Idiosyncrasy of the Audio Secrecy

Photograph by John Peterson

It begins with a sense of morbidity. The piano sounds like the fall
of an apocalyptic rain.

Out of nowhere comes the wallop to the gut. The title-track to /Audio
Secrecy[1]/, the piano-filled intro, lulls the listener into a false
sense of apathy. As the track softens, /Mission Statement /explodes
into life. A definitive Hard Rock [2]anthem, /Mission Statement /is a
powerful song combining heavy guitar riffs, a fast-paced solo and
Corey Taylor?s powerful voice into a single volatile track.

Following this song are the tracks/ Digital (Did You Tell)/ and /Say
You?ll Haunt Me /(the first official single from the album). Both of
these tracks follow in the same energetic vein. /Say You?ll Haunt Me
/is possibly the best track from the album and one of the best songs
Stone Sour [3]have produced. The song is fall of raw emotion; an eerie
feeling creeps over the listener as the song progresses. Whilst some
may argue that Taylor?s lyrics in this song are clich??, there is no
doubting the truth in them. The idea that someone wants a loved one to
haunt them, or that someone is haunted by a person who does not share
the same feelings, is timeless rather than clich??.

These first four tracks of /Audio Secrecy /are a testament to the
great ability of Stone Sour. The tracks are reminiscent of songs such
as /Get Inside [4]/and /Bother [5]/(from their self-titled debut of
2002) and /30/30-150 /and /Through Glass [6]/(from the second album
/Come What(ever) May /of 2006). One song in particular, aside from
these four, that is worth noting is /Hesitate/. Taylor proves just how
versatile his voice can be with how he sings this truly beautiful ode.

Unfortunately, however, this is where their third album tends to lose
its energy, barring a few later tracks.

Tracks such as /Dying/, /Imperfect /and /Threadbare /all lack
something that other tracks, and indeed previous albums, have. These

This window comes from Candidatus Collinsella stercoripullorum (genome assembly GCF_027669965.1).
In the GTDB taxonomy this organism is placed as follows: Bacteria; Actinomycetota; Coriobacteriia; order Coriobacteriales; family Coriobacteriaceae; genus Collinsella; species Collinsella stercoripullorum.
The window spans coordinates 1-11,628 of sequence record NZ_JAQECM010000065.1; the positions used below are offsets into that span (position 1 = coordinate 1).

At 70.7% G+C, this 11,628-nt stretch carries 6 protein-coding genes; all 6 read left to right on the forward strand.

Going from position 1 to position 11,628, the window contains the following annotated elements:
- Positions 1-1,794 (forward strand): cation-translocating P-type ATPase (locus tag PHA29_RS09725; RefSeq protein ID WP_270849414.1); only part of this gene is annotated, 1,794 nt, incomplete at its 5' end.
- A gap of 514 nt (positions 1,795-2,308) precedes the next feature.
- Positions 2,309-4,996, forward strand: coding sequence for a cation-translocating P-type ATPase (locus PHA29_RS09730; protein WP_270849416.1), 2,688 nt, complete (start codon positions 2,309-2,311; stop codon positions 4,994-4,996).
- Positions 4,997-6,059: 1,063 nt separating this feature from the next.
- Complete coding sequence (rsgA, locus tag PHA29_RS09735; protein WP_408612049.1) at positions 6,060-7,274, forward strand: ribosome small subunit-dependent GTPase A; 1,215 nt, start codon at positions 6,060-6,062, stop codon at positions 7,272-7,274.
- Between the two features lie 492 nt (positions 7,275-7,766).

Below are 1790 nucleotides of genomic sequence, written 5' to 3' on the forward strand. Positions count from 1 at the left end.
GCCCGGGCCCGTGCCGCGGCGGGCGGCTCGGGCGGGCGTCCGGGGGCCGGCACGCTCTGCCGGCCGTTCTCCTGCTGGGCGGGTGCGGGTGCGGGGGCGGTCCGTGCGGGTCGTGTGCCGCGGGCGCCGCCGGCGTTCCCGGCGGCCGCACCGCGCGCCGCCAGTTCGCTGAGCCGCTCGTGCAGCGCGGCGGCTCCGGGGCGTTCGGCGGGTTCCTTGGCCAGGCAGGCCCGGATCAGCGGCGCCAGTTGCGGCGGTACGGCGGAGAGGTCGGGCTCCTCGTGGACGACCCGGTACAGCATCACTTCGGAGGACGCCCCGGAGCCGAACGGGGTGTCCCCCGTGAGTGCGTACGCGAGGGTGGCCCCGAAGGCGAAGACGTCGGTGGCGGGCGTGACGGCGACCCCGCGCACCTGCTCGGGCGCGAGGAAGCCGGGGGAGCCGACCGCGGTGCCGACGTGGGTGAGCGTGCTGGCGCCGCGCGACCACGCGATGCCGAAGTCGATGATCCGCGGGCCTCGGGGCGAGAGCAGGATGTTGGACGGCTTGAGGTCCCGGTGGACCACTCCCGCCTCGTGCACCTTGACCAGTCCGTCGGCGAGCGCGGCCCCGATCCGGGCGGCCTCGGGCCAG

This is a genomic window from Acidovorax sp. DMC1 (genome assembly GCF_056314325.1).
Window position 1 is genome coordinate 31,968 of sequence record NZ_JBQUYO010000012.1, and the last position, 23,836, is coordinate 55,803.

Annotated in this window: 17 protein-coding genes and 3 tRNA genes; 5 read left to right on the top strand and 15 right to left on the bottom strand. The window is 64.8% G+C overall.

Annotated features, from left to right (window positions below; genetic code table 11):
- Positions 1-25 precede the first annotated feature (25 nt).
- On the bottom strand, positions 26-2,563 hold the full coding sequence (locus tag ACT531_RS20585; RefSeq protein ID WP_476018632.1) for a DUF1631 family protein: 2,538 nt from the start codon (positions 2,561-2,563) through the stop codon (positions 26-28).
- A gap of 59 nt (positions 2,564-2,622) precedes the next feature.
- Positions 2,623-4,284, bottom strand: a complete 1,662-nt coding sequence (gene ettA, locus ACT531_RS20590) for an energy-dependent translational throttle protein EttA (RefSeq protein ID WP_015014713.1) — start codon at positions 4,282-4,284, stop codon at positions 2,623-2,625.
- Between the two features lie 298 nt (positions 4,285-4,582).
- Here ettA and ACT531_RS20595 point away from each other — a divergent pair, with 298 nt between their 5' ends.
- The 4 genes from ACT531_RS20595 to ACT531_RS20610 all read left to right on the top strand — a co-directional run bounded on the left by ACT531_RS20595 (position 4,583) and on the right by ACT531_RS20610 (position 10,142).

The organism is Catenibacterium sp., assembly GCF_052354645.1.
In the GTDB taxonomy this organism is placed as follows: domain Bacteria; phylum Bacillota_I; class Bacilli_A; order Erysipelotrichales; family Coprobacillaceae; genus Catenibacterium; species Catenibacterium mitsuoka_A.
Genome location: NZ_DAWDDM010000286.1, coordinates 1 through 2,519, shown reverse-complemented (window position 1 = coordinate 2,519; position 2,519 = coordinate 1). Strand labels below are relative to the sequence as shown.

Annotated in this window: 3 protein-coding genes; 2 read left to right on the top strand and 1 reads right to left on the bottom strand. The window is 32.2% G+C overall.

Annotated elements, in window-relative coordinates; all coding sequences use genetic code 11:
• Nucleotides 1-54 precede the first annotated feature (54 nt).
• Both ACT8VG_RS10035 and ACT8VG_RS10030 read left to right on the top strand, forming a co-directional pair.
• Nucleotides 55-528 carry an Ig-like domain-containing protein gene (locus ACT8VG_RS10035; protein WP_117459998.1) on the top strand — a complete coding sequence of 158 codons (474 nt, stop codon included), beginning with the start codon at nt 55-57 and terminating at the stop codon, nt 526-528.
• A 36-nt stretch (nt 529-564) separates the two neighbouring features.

songs are by no means substandard and they each carry their own
quality and specific characteristic (such as the guitar solo of
/Dying/). But these do not prevent the fact that the listener may be
disappointed, especially when comparing these songs to others in the
Stone Sour arsenal.

Over the years the lines between Slipknot [7]and Stone Sour become
somewhat blurred. This is understandable considering the fact that
both Corey Taylor and Jim Root are lead singer and lead guitarist of
both bands respectively. However, with the tracks /Nylon 6/6/ and
/Let?s Be Honest /it is difficult to tell which band Taylor is
singing for.

Despite their loss of intensity, the songs _Miracles _and _Pieces
_are unique in that they do not sound similar to any other Stone Sour
songs (with the possible exception of /Sillyworld /from the sophomore
album). Stone Sour?s versatility shines through on these tracks and,
though they may not have the gusto of /Say You?ll Haunt Me /or the
intensity of /Get Inside/, they are an important addition to the Stone
Sour collection.

Taylor said in an interview: ?I was trying to find play on words
for ?idiosyncrasy.? Idiosyncrasies are those little things that
differentiate us, that make us individuals. But at the same time they
tie us together. I hit on ?audio secrecy? and immediately realized
that it can mean something completely different to people?. The
interview can be found here[8].

/Audio Secrecy/, combined with its four bonus tracks, produces a
powerhouse of eighteen songs. Too often bands shy away from creating
lengthy albums because of the fear that the listener will become bored
or simply because of sheer laziness. Stone Sour, however, consistently
do their own thing. Though certain songs struggle to live up to the
Stone Sour name they form an integral part of the album and the band
as a whole.

/Audio Secrecy /is a must have for any rock music enthusiast and
Stone Sour fan.



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